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Previously known as the Shorty Social Good Awards, the Shorty Impact Awards is an awards program created to raise global awareness around the positive impact brands, agencies and non-profits can have on society.

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2021 SHORTY PHENOM AWARDS

Previously known as the Shorty Social Good Awards, the Shorty Impact Awards is an awards program created to raise global awareness around the positive impact brands, agencies and non-profits can have on society.

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From the 12th Annual Shorty Awards

The Ash Globe

Bronze Distinction in Non-Profit

Entered in Social Good Campaign

About this entry

For the first time ever in Sydney, it snowed at Christmas...ash. 

As it rained down on cities across the east coast and our skies were choked with apocalyptic smoke from raging bushfires, we looked to our leaders to do something..anything, but they refused to acknowledge the facts - actually they straight up denied them. 

Yes, Australia has always had bushfires, but climate change will continue to increase the frequency and severity of catastrophic events like this. 

As we gazed out the windows of our office barely able to see through the thick smoke, we wondered how we could get the message through to our government - THIS IS NOT NORMAL, THIS IS A CLIMATE EMERGENCY. 

Because really, how do you expect Santa to deliver presents when he can't even breathe? 

Why does this entry deserve to win?

Partnering with Greenpeace, we created a very special Christmas gift - The Ash Globe. A dark twist on the traditional snow globe made with ash we collected ourselves from the devastating fires around Sydney. 

The globe features an angry Santa holding a protest placard ‘It’s beginning to look a lot like climate change’ and a plaque on the base that reads 'Australia Burns. Christmas 2019.'  Each globe was also made sustainably and carbon offset. 

We needed to make an impact, so we went straight to the source of 'climate change denial' - Scott Morrison. We then enlisted comedian Dan Illic, who volunteered to be Santa and deliver an Ash Globe to our lucky Prime Minister.  However, turns out our PM was on holiday in Hawaii while the country was on fire. Naughty boy! (We left one at his gate anyway)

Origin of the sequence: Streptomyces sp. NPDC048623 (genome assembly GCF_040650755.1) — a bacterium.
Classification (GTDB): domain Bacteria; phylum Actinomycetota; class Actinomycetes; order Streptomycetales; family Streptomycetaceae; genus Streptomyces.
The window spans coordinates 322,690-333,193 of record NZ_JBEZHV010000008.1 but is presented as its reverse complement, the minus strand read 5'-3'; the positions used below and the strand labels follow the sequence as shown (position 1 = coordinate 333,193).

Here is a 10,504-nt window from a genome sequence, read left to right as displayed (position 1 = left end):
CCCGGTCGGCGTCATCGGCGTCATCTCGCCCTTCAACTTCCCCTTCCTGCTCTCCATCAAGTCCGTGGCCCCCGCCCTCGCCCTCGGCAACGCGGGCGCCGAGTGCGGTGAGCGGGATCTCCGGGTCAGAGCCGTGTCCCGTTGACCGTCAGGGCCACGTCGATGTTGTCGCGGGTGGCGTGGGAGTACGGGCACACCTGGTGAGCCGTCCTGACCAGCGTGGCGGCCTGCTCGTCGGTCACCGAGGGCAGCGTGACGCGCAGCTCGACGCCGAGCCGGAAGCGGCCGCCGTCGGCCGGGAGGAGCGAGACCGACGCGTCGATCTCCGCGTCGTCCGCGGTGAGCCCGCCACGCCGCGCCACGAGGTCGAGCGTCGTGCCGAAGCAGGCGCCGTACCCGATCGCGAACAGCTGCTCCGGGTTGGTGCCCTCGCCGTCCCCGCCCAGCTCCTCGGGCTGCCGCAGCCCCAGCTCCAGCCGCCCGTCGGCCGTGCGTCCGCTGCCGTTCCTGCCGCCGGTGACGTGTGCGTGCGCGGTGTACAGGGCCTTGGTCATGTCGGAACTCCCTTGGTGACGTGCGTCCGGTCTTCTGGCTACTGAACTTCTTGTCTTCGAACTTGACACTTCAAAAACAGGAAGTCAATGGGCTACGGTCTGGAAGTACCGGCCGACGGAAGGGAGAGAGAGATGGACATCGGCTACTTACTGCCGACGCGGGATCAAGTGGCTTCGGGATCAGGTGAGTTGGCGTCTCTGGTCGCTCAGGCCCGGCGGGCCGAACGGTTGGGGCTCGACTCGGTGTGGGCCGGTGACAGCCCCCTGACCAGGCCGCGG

This became the first social video asset we pushed out that immediately got people talking. We then took things to the next level and sent globes to several influencers and celebrities who were more than happy to help - because as it turns out, we weren't the only ones who were pissed off. 

Tim Minchin, Hugh Jackman, Lisa Wilkinson and Russell Crowe were just some of the celebrities who all offered to share The Ash Globe on their social channels, accompanied with their own message of frustration at our leaders lack of action. Posts  also encouraged followers to share and sign the Greenpeace petition demanding our government declare a climate emergency. 

 

 

 

Results

With no budget, we created The Ash Globes ourselves by hand and sent them out in under a week. While small, they really packed a punch; and the idea clearly resonated with celebrities and influencers who were more than happy to share them on their social channels. Some, like comedian Matt Okine, even contacted us to ask if he could share one. 

They also got plenty of people talking. Tim Minchin's Facebook post alone resulted in 37k likes, 2,700 comments and 16k shares. He also helped The Ash Globe make local and international news headlines with his heartfelt demand for action and critical attack on our leaders. 

Russel Crowe's post went out to his Twitter audience of 2.7million, and Hugh Jackman's Instagram story went out to over 28.8 million followers. #TheAshGlobe hashtag was tracked with a reach of 28million across the world. 

But the best part was that we helped Greenpeace reach over 100,000 signatures in their petition to demand climate action, forcing it to be presented and heard in Parliament. 

With the country collectively up in arms about the bushfire crisis and lack of action from our government - Scott Morrison finally started to listen, and conceded that climate change 'has his attention.'

Overall, The Ash Globe helped spark an important conversation, and became a timely symbol of the impacts of climate change -  taking it from an abstract concept, to a harsh reality we can no longer ignore.

 

 

Media

Video for The Ash Globe

Produced by

The Works Agency, Greenpeace Australia Pacific

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Entry Credits